Even before the pandemic, I don’t know anyone who has come through life without facing their own personal challenges and crises and sometimes, it is useful to start with taking a step back and observing our own situation in a more detached way. Mindfulness researcher Jon Kabat-Zinn (2012) reminds us that the events we have experienced until now have already happened to us; we can’t change them, but we can change the way we react to and overcome stressful situations. The ways we find to manage life will be unique to each of us; what works for some may not work for others but here are a few ideas about remaining grounded and resilient, no matter what is going on around us.
Mindfully observing the ‘movie’ of our own lives
Practising mindfulness can help us switch off panic and anxiety and begin to think differently. Stopping to watch how our own life movie is unfolding, without judging it or trying to fix what we don’t like, can help us to detach from being ‘in’ our experience. Mindful pauses can help us break stressful patterns of thought and find clarity and even for just a few minutes a day, mindfulness practice can slow our heart rate and positively refocus our attention.
How many of us are actively holding our breath, or holding stress and tension in our bodies, when this serves no purpose apart from perpetuating the anxiety cycle? I know I have caught myself responding this way to stress. Changing this behaviour can be achieved through some easy mindfulness practice and kinder self-talk. A simple trigger word like ‘relax’, as a reminder to self to release tension we are holding and taking a couple of minutes for focused deep breathing can really help with changing your state of mind. There are many mindfulness and meditation apps which with just a few minutes a day, can help us build a habit that research has shown can lead to increased ability to cope with both expected and unexpected life events.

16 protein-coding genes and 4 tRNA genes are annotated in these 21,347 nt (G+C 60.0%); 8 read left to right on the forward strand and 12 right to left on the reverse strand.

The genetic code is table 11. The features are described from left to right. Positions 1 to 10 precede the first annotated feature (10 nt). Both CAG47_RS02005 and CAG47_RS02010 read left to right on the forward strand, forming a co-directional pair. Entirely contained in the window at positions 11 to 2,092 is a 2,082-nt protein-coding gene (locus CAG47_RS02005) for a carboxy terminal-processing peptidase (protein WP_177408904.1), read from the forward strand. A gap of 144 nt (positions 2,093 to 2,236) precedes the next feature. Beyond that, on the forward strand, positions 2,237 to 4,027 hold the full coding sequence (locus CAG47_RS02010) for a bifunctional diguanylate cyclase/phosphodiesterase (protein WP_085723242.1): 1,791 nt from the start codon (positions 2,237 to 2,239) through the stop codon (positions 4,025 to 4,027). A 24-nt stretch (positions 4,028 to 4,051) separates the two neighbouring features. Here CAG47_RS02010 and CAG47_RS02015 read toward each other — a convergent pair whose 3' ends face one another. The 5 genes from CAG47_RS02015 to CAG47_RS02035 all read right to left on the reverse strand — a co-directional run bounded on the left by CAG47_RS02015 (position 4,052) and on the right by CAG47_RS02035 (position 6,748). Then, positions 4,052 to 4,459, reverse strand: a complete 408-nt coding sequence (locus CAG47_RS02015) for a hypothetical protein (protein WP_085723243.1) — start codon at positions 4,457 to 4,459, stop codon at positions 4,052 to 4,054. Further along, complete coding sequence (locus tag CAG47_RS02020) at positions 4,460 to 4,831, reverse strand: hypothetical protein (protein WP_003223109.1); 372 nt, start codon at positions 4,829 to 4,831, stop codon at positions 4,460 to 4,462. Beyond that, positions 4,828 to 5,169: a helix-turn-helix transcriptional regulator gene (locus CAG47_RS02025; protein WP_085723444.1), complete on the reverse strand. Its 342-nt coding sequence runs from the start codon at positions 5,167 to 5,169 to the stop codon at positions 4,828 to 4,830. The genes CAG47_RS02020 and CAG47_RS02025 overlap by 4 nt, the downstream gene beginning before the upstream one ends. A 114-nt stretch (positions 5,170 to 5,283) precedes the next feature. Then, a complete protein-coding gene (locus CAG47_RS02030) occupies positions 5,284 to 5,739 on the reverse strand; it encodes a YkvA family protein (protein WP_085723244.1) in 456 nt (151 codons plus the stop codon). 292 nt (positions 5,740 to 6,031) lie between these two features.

Grounded in gratitude
Many people have expressed to me that gratitude is really difficult to experience when in the middle of a challenging life event. For many, negative emotions like anger and fear, can be all-consuming for a period of time. Yet this is when we might need gratitude more than ever. The most grateful people I know are those who are able to appreciate life’s little miracles, despite their circumstances. Gratitude is a behavioural trait, with some people possessing a natural tendency to be grateful, but it is also a practice that we can all learn. A recent study by Cousin et.al., (2020), suggests that practicing gratitude may literally help heal a broken heart, by changing our biomarkers for heart disease.
So how can we become more grateful? Again, start small. Notice little things during your day which make you smile and actively think about and appreciate them for a few moments. Then start writing about them at the end of the day, even just a few of them for a few minutes. It can be anything; a sunset, a flower, a conversation with a friend, anything which makes your heart sing. Even over a short time period of a couple of weeks, gratitude journaling can have a positive effect on mindset and set up a habit for keeping us open to the great things in our lives that might get lost in the noise of living.
Our thoughts are not things
As conscious beings, we all have thousands of thoughts a day, as part of our own unique lived experience. But whether our thoughts are good or bad, they are simply thoughts. We may experience many feelings based on our thoughts, but our thinking is not our permanent reality. Sidney Banks’ work on The Three Principles considers wellbeing and mental health from the psychospiritual perspective that we are all innately resilient and mentally healthy, no matter what is happening around us.
Pransky and Kelly’s (2014) study discussed working with the Three Principles in various therapeutic settings, suggested that participants experienced a shift in consciousness towards a more resilient way of being, despite particularly challenging circumstances. If you have never come across Sidney Banks’ work on The Three Principles, it is worth exploring this simple yet profound understanding.
Small changes for big results
As we move on with life, through an ever-changing path of discovery and while are no right or wrong ways to manage the challenges in our lives, working on even small changes can help us remain resilient and ready for our next challenges. Small shifts in our behaviours can have a long-lasting impact, enabling us to continue to embrace and grow from our experiences so that we can thrive, now and in the future.
Cousin, L., Redwine, L., Bricker, C., Kip, K., & Buck, H. (2020). Effect of gratitude on cardiovascular health outcomes: a state-of-the-science review. The Journal of Positive Psychology, 1-8.
Kabat-Zinn, J. (2012). Mindfulness for beginners: Reclaiming the present moment—and your life. Sounds True.
Pransky, J., & Kelley, T. M. (2014). Three principles for realizing mental health: A new psychospiritual view. Journal of Creativity in Mental Health, 9(1), 53-68.
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